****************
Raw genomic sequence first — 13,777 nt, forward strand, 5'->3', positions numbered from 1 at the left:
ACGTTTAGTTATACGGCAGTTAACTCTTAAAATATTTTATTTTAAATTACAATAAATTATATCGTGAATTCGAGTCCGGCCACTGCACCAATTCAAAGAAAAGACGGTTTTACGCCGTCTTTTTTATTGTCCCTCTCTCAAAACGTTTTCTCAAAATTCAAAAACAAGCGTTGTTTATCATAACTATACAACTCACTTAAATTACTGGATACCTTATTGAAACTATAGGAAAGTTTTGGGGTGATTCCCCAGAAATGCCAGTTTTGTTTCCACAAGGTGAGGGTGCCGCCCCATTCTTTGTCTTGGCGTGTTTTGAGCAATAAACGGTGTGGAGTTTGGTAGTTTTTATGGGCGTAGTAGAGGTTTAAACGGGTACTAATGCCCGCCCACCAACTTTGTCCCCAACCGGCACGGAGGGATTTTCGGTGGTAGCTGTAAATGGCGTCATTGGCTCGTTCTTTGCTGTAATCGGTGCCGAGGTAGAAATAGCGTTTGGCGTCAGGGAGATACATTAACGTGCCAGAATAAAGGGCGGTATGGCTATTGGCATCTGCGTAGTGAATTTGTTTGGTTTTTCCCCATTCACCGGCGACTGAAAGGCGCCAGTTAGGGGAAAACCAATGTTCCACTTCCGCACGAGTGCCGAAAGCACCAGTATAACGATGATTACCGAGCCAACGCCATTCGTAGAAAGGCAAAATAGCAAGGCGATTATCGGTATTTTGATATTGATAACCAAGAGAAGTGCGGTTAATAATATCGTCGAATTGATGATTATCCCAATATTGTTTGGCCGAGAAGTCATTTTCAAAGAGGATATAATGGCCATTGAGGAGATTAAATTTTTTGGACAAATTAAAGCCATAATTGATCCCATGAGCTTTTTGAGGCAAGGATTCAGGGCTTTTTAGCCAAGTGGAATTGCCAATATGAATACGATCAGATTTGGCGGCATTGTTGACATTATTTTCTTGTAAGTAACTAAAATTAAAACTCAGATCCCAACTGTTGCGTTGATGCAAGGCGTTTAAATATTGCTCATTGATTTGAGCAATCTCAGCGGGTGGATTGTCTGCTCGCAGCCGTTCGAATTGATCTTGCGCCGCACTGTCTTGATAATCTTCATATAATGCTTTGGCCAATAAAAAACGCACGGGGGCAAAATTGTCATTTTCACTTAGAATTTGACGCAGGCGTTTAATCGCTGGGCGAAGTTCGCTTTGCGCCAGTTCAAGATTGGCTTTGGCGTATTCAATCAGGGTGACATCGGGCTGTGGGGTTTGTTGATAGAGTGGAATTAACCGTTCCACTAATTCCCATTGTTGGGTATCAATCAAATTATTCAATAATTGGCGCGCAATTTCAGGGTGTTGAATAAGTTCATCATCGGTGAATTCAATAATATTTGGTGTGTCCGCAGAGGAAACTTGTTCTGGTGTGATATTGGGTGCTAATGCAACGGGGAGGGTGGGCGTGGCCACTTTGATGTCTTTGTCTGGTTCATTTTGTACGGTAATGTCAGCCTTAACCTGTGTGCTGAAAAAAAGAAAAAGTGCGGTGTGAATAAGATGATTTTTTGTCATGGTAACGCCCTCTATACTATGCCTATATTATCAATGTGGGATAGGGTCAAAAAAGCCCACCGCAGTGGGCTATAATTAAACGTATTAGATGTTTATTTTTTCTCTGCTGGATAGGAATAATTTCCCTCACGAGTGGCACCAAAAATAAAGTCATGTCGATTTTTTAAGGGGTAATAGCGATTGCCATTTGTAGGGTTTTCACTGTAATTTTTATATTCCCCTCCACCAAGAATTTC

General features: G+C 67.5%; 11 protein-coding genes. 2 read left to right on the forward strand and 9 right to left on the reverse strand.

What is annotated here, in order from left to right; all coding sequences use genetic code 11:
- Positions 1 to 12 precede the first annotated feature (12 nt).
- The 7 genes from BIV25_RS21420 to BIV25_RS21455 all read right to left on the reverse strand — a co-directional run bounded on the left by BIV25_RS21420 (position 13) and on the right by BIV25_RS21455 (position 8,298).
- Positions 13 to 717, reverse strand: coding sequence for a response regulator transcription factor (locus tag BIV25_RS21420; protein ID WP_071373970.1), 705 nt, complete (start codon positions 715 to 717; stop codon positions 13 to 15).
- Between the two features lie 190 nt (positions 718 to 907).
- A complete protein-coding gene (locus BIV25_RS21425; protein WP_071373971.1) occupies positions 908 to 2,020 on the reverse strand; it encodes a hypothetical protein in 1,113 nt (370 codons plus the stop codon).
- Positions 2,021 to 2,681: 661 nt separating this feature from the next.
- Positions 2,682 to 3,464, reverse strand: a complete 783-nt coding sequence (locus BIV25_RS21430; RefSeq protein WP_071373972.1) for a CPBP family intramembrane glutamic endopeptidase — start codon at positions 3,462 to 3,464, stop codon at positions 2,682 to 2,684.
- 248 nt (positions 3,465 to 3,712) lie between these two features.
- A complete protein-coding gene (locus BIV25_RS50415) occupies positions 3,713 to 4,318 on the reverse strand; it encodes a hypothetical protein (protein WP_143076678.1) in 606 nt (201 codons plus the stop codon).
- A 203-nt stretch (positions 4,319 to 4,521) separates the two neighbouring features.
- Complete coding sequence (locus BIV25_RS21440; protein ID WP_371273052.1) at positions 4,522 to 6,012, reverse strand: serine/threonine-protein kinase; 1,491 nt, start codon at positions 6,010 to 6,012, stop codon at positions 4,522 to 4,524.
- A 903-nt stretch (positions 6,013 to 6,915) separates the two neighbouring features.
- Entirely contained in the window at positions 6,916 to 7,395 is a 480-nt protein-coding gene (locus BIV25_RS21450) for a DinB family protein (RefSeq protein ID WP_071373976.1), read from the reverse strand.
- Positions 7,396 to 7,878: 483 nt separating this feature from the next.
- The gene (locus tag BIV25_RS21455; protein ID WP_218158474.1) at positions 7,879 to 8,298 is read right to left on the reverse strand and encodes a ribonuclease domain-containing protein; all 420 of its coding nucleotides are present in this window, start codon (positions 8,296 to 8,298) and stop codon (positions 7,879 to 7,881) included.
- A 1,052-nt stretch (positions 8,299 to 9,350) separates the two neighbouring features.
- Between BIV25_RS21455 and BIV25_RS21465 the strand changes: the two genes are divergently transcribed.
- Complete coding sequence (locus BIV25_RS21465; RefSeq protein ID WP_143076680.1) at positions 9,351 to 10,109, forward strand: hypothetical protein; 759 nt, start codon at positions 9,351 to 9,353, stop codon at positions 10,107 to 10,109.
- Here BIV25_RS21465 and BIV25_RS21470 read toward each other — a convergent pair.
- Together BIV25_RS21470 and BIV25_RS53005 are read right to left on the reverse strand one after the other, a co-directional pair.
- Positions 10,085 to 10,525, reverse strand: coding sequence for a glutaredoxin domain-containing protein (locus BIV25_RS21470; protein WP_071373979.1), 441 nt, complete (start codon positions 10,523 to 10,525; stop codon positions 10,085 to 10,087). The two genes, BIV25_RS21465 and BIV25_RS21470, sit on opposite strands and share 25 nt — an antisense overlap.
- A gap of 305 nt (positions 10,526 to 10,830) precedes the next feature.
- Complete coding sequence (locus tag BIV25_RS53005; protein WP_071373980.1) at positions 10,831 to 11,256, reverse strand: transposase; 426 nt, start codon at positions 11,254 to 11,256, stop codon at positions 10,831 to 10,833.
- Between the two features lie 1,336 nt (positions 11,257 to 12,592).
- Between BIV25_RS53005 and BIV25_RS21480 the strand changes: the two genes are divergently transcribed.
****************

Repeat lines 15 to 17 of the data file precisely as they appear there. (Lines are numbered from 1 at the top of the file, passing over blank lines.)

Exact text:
- Complete coding sequence (locus BIV25_RS21440; protein ID WP_371273052.1) at positions 4,522 to 6,012, reverse strand: serine/threonine-protein kinase; 1,491 nt, start codon at positions 6,010 to 6,012, stop codon at positions 4,522 to 4,524.
- A 903-nt stretch (positions 6,013 to 6,915) separates the two neighbouring features.
- Entirely contained in the window at positions 6,916 to 7,395 is a 480-nt protein-coding gene (locus BIV25_RS21450) for a DinB family protein (RefSeq protein ID WP_071373976.1), read from the reverse strand.